The effects of age and weather on egg-laying in Pieris rapae L.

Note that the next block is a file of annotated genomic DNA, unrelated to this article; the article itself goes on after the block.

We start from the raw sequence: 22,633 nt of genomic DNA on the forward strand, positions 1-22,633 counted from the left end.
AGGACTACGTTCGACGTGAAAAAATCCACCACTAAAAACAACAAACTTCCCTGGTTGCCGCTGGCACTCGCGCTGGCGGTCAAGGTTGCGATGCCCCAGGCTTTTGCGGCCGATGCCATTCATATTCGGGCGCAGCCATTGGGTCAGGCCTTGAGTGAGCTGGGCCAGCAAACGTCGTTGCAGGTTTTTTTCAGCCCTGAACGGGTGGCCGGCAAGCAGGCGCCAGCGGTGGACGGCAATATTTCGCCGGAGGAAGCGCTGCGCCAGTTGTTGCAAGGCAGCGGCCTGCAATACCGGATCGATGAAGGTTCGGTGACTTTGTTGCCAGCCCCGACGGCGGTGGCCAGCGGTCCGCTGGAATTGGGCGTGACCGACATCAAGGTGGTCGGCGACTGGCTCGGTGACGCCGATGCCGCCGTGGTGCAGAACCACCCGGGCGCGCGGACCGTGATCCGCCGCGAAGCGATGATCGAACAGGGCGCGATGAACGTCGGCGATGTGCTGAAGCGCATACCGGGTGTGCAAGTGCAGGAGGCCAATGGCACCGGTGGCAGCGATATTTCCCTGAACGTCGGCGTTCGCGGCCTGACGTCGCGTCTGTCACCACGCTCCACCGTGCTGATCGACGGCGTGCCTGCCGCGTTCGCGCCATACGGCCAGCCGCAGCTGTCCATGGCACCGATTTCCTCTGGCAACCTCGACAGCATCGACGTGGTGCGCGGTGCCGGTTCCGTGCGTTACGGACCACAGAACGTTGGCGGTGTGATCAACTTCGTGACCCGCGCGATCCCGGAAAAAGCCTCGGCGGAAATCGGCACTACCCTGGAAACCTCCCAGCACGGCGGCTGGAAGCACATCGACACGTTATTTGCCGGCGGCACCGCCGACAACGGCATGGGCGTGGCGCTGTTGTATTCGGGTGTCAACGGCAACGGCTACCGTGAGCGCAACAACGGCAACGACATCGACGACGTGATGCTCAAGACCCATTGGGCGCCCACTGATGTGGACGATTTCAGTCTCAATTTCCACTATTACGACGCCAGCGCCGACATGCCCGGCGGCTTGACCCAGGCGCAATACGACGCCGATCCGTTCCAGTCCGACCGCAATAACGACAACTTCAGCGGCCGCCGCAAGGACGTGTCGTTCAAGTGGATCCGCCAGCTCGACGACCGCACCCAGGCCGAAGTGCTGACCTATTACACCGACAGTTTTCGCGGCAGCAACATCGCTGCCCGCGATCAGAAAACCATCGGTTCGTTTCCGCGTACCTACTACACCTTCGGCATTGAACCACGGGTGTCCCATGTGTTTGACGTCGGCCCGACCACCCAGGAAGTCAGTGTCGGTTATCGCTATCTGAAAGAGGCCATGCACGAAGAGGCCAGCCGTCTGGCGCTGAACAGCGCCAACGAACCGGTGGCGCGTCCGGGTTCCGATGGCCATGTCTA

The adult life-span and the factors affecting egg production in Pieris rapae (L.) (especially age, temperature and solar radiation) were investigated in laboratory and large field cages in Vancouver, British Columbia. Adult age was measured in cumulative day-degrees above the larval development threshold of 10 deg C. Egg production reached a peak at about 60 day-degrees C and slowly declined thereafter; it also increased linearly with daily temperature. Solar radiation had both immediate and delayed effects; few eggs were laid on overcast days, and more eggs than were expected were laid on sunny days following overcast ones. Larval rearing conditions affected fecundity but not the timing of egg production of the resulting adults; larvae reared on an artificial medium containing chopped cabbage gave rise to females laying more eggs than did those from larvae reared on chinese cabbage plants growing in pots. An algorithm including all these factors accounted for 67% of the observed variation in daily egg production per surviving female. The adults lived for an average of 156 day-degrees C, but some survived for over 220 day-degrees C.